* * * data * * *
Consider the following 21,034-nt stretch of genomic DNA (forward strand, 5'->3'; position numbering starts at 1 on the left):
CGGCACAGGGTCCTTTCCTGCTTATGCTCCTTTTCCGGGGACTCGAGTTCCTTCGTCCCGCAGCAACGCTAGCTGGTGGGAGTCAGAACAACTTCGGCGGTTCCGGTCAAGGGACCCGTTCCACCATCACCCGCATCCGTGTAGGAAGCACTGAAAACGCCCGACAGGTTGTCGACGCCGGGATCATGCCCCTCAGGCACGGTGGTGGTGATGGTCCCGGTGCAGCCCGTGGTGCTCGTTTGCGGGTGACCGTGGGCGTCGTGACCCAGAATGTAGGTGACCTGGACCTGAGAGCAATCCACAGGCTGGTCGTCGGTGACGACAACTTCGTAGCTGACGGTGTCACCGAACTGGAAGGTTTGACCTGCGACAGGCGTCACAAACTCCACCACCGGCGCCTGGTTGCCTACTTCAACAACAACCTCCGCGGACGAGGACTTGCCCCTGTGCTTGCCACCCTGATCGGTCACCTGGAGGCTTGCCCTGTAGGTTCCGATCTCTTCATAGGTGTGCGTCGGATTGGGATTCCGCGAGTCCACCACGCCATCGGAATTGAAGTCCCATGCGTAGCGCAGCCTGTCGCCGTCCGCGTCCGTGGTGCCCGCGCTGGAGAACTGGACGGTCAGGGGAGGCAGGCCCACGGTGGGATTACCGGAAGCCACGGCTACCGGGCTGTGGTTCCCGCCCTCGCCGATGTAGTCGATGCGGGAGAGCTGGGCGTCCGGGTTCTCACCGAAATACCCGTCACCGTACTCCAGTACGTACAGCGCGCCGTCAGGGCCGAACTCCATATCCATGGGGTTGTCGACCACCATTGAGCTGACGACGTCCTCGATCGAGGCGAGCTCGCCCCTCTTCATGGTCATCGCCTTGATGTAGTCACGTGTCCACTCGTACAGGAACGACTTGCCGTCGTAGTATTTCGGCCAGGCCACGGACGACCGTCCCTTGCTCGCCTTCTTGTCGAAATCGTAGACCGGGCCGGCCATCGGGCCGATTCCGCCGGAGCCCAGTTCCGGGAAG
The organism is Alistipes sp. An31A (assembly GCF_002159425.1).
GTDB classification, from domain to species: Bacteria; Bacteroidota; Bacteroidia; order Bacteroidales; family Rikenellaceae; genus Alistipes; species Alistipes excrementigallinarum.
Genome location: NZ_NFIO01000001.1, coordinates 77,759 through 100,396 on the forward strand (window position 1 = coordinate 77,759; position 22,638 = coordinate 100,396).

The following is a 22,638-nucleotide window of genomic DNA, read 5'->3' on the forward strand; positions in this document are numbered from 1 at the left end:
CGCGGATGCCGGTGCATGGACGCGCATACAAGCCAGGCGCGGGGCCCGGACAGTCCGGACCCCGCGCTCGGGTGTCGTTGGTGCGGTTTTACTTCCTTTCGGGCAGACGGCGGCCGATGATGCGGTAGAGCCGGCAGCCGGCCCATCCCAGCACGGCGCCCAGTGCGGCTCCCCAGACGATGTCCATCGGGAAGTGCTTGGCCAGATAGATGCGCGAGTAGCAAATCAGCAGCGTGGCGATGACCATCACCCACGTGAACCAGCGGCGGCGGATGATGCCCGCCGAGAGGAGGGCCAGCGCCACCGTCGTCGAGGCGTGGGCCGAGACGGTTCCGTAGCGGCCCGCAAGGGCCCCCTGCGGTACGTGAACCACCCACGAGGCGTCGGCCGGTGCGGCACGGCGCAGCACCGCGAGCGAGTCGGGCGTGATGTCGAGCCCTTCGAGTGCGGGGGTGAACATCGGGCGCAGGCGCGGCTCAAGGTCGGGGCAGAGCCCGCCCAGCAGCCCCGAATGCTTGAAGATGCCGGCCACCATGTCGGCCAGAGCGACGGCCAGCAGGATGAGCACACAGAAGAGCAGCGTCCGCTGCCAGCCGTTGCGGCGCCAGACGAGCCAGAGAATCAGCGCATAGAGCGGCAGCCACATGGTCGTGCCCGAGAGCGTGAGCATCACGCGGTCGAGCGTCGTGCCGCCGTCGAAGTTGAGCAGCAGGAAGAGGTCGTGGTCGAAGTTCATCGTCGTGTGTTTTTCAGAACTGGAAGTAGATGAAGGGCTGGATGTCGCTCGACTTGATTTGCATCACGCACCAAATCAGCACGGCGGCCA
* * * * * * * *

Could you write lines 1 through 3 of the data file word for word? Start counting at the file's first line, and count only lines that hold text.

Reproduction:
Consider the following 21,034-nt stretch of genomic DNA (forward strand, 5'->3'; position numbering starts at 1 on the left):
CGGCACAGGGTCCTTTCCTGCTTATGCTCCTTTTCCGGGGACTCGAGTTCCTTCGTCCCGCAGCAACGCTAGCTGGTGGGAGTCAGAACAACTTCGGCGGTTCCGGTCAAGGGACCCGTTCCACCATCACCCGCATCCGTGTAGGAAGCACTGAAAACGCCCGACAGGTTGTCGACGCCGGGATCATGCCCCTCAGGCACGGTGGTGGTGATGGTCCCGGTGCAGCCCGTGGTGCTCGTTTGCGGGTGACCGTGGGCGTCGTGACCCAGAATGTAGGTGACCTGGACCTGAGAGCAATCCACAGGCTGGTCGTCGGTGACGACAACTTCGTAGCTGACGGTGTCACCGAACTGGAAGGTTTGACCTGCGACAGGCGTCACAAACTCCACCACCGGCGCCTGGTTGCCTACTTCAACAACAACCTCCGCGGACGAGGACTTGCCCCTGTGCTTGCCACCCTGATCGGTCACCTGGAGGCTTGCCCTGTAGGTTCCGATCTCTTCATAGGTGTGCGTCGGATTGGGATTCCGCGAGTCCACCACGCCATCGGAATTGAAGTCCCATGCGTAGCGCAGCCTGTCGCCGTCCGCGTCCGTGGTGCCCGCGCTGGAGAACTGGACGGTCAGGGGAGGCAGGCCCACGGTGGGATTACCGGAAGCCACGGCTACCGGGCTGTGGTTCCCGCCCTCGCCGATGTAGTCGATGCGGGAGAGCTGGGCGTCCGGGTTCTCACCGAAATACCCGTCACCGTACTCCAGTACGTACAGCGCGCCGTCAGGGCCGAACTCCATATCCATGGGGTTGTCGACCACCATTGAGCTGACGACGTCCTCGATCGAGGCGAGCTCGCCCCTCTTCATGGTCATCGCCTTGATGTAGTCACGTGTCCACTCGTACAGGAACGACTTGCCGTCGTAGTATTTCGGCCAGGCCACGGACGACCGTCCCTTGCTCGCCTTCTTGTCGAAATCGTAGACCGGGCCGGCCATCGGGCCGATTCCGCCGGAGCCCAGTTCCGGGAAG
The organism is Alistipes sp. An31A (assembly GCF_002159425.1).